Jared Houghtaling

University of Washington Seattle, Seattle, Washington, United States

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Publications (4)18.88 Total impact

  • Jared Houghtaling, Tinny Liang, Gregory Thiessen, Elain Fu
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    ABSTRACT: A capability that is key to increasing the performance of paper microfluidic devices is control of fluid transport in the devices. We present dissolvable bridges as a novel method of manipulating fluid volumes within paper-based devices. We demonstrate and characterize the operation of the bridges, including tunability of the volumes passed from 10 μL to 80 μL, using parameters such as geometry and composition. We further demonstrate the utility of dissolvable bridges in the important context of automated delivery of different volumes of a fluid from a common source to multiple locations in a device for simple device loading and activation.
    Analytical Chemistry 11/2013; · 5.70 Impact Factor
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    ABSTRACT: We describe a method for fabricating paper-based microfluidic devices using a commercially available CO2 laser system. The method is versatile and allows for controlled through-cutting and ablative etching of nitrocellulose substrates. In addition, the laser system can cut a variety of components that are useful in the fabrication of paper-based devices, including cellulose wicking pads, glass fiber source pads and Mylar-based substrates for the device housing.
    Journal of Micromechanics and Microengineering 05/2013; 23(6):067003. · 1.79 Impact Factor
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    ABSTRACT: The lateral flow test has become the standard bioassay format in low-resource settings because it is rapid, easy to use, and low in cost, uses reagents stored in dry form, and is equipment-free. However, lateral flow tests are often limited to a single chemical delivery step and not capable of the multistep processing characteristic of high performance laboratory-based assays. To address this limitation, we are developing a paper network platform that extends the conventional lateral flow test to two dimensions; this allows incorporation of multistep chemical processing, while still retaining the advantages of conventional lateral flow tests. Here, we demonstrate this format for an easy-to-use, signal-amplified sandwich format immunoassay for the malaria protein PfHRP2. The card contains reagents stored in dry form such that the user need only add sample and water. The multiple flows in the device are activated in a single user step of folding the card closed; the configuration of the paper network automatically delivers the appropriate volumes of (i) sample plus antibody conjugated to a gold particle label, (ii) a rinse buffer, and (iii) a signal amplification reagent to the capture region. These results highlight the potential of the paper network platform to enhance access to high-quality diagnostic capabilities in low-resource settings in the developed and developing worlds.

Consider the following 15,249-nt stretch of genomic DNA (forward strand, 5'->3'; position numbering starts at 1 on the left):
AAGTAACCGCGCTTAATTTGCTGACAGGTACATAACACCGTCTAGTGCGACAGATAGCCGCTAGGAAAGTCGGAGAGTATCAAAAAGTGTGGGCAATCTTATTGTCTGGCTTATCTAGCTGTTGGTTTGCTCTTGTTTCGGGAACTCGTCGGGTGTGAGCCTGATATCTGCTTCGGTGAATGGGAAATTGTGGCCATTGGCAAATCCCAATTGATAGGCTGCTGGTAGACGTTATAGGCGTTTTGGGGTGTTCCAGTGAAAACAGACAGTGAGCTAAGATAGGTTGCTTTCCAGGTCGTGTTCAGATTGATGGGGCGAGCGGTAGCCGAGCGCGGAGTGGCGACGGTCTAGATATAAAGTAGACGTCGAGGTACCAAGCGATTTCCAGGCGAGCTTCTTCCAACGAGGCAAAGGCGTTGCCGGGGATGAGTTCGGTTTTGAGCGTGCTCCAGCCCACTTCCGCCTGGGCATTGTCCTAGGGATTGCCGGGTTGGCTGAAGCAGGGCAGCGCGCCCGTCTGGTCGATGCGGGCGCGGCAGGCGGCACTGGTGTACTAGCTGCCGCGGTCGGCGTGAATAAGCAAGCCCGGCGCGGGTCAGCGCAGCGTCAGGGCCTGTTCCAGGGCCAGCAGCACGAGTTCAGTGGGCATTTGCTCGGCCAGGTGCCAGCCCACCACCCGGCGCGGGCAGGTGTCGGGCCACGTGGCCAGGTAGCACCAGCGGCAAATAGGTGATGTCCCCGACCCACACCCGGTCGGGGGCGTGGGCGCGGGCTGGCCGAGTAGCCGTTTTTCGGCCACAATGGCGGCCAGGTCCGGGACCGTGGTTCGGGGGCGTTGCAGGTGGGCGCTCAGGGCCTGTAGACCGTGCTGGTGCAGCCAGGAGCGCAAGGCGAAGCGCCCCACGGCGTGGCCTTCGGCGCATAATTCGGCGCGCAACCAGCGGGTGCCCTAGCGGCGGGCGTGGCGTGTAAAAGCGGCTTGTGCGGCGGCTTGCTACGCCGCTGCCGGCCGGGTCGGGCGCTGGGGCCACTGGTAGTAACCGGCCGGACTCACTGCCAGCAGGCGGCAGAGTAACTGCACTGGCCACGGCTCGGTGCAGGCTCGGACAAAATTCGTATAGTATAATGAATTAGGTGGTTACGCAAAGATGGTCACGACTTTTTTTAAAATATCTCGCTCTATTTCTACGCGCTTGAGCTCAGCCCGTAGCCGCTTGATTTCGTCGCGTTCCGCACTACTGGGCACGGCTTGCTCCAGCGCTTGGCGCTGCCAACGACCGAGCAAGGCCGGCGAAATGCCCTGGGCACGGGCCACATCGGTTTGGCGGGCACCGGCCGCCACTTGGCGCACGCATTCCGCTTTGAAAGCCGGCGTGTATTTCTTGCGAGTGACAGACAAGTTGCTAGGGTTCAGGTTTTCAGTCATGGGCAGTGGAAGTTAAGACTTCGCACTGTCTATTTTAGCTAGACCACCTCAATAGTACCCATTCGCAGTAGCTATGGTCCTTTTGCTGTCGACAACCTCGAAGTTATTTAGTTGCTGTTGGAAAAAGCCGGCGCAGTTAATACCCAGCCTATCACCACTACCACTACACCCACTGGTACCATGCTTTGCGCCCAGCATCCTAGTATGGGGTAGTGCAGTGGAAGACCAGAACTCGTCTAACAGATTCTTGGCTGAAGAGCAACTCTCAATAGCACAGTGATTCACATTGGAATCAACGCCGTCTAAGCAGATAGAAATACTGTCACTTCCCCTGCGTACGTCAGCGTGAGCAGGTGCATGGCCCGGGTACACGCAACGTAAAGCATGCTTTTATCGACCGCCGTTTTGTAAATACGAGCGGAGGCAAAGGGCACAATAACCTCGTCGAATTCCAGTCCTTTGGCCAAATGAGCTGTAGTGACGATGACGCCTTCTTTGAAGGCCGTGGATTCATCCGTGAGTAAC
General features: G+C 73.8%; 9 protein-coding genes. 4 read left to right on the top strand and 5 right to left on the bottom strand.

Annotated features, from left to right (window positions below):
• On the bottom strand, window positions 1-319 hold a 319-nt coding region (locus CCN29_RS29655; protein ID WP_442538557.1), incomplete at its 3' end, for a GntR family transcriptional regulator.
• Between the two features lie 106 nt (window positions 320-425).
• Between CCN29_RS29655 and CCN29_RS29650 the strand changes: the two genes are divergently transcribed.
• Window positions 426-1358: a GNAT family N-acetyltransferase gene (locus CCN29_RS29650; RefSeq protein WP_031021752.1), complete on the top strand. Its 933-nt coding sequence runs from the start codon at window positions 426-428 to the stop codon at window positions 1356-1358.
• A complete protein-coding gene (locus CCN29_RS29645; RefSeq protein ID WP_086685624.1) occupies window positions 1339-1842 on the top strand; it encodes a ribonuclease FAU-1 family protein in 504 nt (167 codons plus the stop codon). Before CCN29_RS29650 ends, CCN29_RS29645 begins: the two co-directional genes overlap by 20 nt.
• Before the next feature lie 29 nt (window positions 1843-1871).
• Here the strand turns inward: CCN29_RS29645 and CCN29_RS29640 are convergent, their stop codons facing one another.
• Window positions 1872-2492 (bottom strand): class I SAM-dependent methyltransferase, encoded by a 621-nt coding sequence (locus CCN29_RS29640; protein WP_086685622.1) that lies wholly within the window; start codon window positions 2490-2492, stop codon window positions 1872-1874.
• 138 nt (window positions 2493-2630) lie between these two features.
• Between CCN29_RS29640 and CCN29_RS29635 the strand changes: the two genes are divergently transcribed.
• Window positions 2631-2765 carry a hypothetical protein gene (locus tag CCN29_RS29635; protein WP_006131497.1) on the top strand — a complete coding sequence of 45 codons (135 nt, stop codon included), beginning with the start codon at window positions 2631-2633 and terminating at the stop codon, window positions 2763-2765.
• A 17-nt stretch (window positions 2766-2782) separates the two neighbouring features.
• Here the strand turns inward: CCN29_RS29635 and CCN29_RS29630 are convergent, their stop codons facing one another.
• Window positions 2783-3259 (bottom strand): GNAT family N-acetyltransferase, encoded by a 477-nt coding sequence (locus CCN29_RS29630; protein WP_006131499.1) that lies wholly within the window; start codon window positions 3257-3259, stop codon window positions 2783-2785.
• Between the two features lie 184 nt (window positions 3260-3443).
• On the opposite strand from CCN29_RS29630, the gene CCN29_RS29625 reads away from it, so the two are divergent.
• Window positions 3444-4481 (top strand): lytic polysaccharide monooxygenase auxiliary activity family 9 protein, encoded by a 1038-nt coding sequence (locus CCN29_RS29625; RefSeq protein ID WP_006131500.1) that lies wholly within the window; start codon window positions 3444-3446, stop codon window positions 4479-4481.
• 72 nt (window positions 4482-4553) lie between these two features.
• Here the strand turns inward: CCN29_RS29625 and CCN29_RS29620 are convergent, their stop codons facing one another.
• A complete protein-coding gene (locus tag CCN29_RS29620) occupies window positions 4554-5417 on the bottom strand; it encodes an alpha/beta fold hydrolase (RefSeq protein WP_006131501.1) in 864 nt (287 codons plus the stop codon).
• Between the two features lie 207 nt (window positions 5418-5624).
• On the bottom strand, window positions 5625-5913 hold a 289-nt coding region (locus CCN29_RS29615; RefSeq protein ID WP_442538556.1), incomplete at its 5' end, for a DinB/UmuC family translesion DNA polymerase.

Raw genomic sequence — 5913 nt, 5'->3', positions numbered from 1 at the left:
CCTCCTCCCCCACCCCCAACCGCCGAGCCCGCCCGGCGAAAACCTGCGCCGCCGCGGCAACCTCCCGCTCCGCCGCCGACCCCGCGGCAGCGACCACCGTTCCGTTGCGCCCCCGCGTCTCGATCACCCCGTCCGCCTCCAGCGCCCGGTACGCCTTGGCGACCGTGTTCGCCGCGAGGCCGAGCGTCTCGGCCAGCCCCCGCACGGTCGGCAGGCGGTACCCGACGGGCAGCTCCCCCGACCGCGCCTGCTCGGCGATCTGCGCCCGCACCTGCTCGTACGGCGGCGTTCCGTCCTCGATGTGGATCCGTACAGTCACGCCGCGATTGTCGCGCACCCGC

Analytical Chemistry 04/2012; 84(10):4574-9. · 5.70 Impact Factor
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    ABSTRACT: Point-of-care diagnostic assays that are rapid, easy-to-use, and low-cost are needed for use in low-resource settings; the lateral flow test has become the standard bioassay format in such settings because it meets those criteria. However, for a number of analytes, conventional lateral flow tests lack the sensitivity needed to have clinical utility. To address this limitation, we are developing a paper network platform that extends the conventional lateral flow test to two dimensions. The two-dimensional structures allow incorporation of multistep processes for improved sensitivity, while still retaining the positive aspects of conventional lateral flow tests. Here we create an easy-to-use, signal-amplified immunoassay based on a modified commercial strip test for human chorionic gonadotropin, the hormone used to detect pregnancy, and demonstrate an improved limit of detection compared to a conventional lateral flow assay. These results highlight the potential of the paper network platform to enhance access to high-quality diagnostic capabilities in low-resource settings in the developed and developing worlds.
    Analytical Chemistry 09/2011; 83(20):7941-6. · 5.70 Impact Factor